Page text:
Course Content
Creating the structure of a learner guide
You will learn how to set out a standard learner guide; the structure, headings, and style.
Sourcing information and applying to your content
As a content writer, you'll be shown how to use existing content to enhance your learner guide and help you start the process of customising the content for your organisation and expected learners.
Developing your professional style
This topic will cover the use of 'writing voices' and imagery to enhance the look, feel and learning engagement experience of the reader.
Develop other training materials from your learning content
See how to create fantastic visual and written resources to expand the application of your course by engaging your learners with interaction, gamification and more.
Converting courseware to online environments
Learn how to copy your courseware and learning resources into your existing LMS. Deciding what eLearning tools are right for you.
TAEDES512 Design and develop print-based learning resources
About Lesson

Let’s look at three commonly used models in instructional design. This is just an overview. If you’d like a deeper understanding of any model, it’s recommended that you research university sites and existing tutorials on platforms like YouTube. There are numerous excellent resources to help you apply each model.


1. ADDIE Model


  • Analyse: Identify the learning problem, objectives, and the learners’ needs.
  • Design: Outline the learning objectives, content, assessment instruments, exercises, subject matter analysis, lesson planning, and media selection.
  • Develop: Create the actual learning materials based on the design blueprint.
  • Implement: Execute the training plan, delivering the materials to the target audience.
  • Evaluate: Assess the effectiveness of the training, including both formative evaluation (during each stage) and summative evaluation (after implementation).


Application: ADDIE is highly versatile and can be applied in various settings, from corporate training to educational courses. Its systematic approach ensures that every aspect of instructional design is thoroughly considered, making it suitable for developing a wide range of learning materials, including print-based resources.

2. Bloom’s Taxonomy


  • Categorises learning objectives into three domains: Cognitive (knowledge), Affective (attitude), and Psychomotor (skills).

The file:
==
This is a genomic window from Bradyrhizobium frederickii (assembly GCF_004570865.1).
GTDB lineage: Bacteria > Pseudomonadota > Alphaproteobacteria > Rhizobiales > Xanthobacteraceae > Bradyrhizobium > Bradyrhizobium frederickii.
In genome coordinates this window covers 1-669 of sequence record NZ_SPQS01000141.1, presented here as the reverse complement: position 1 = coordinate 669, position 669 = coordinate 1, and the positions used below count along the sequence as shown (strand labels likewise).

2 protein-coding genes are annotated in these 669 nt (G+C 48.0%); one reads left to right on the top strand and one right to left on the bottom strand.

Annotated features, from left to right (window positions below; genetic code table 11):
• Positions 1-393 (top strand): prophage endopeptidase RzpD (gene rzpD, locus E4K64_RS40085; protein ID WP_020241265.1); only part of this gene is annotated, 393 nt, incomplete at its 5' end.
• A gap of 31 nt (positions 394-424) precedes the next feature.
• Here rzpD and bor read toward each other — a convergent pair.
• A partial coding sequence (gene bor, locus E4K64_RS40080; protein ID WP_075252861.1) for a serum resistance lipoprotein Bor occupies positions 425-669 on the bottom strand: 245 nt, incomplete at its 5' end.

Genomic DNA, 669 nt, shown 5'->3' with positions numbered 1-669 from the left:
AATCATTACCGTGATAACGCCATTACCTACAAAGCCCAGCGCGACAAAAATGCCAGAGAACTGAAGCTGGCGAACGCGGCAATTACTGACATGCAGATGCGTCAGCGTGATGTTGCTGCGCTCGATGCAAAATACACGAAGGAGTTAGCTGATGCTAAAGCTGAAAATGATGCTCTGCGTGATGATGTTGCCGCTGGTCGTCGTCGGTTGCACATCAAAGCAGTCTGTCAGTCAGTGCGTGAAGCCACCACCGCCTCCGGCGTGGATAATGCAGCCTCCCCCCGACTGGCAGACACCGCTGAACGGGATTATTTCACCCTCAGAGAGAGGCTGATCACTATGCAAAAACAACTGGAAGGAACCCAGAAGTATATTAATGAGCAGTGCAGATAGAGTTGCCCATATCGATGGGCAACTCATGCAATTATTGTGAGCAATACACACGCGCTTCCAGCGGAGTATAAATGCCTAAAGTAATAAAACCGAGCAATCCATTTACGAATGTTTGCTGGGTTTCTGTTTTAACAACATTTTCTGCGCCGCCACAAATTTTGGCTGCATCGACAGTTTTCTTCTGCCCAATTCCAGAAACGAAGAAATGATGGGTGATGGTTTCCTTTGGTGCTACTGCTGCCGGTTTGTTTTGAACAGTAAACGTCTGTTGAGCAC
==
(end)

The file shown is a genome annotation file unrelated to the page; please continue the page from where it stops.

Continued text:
• Levels of learning: Within the cognitive domain, for example, it defines levels from basic (Remembering) to advanced (Creating), providing a hierarchy of learning objectives that can guide the development of educational content and assessments.


Application: Bloom’s Taxonomy is widely used in educational settings to structure learning objectives, assessments, and activities. It ensures that instructional materials cater to a range of cognitive levels, from basic knowledge acquisition to higher-order thinking skills. This model is particularly useful in developing curriculum content and learning outcomes that encourage critical thinking and problem-solving.

3. SAM (Successive Approximation Model)


  • Iterative Design: Unlike ADDIE’s linear approach, SAM involves repeated small steps (iterations) in the design and development phases, allowing for continuous improvement based on feedback.
  • Savvy Start: The process begins with a collaborative session that involves all stakeholders to define the project’s goals and expectations clearly.
  • Design and Prototyping: Rapid prototyping allows instructional designers to create and test versions of the training materials quickly, incorporating feedback before finalising the design.


Application: SAM is particularly effective in projects where requirements are not fully defined from the outset or are expected to change. It is well-suited for e-learning projects and other digital training programs where interactive elements and user engagement are key. The iterative nature allows for flexibility and adaptability, making it ideal for projects with tight timelines or those requiring frequent updates based on learner feedback or changing content needs.

Each of these models offers unique advantages and can be selected based on the specific requirements of the instructional design project, including the nature of the content, the preferences of the instructional designer, and the needs of the learners.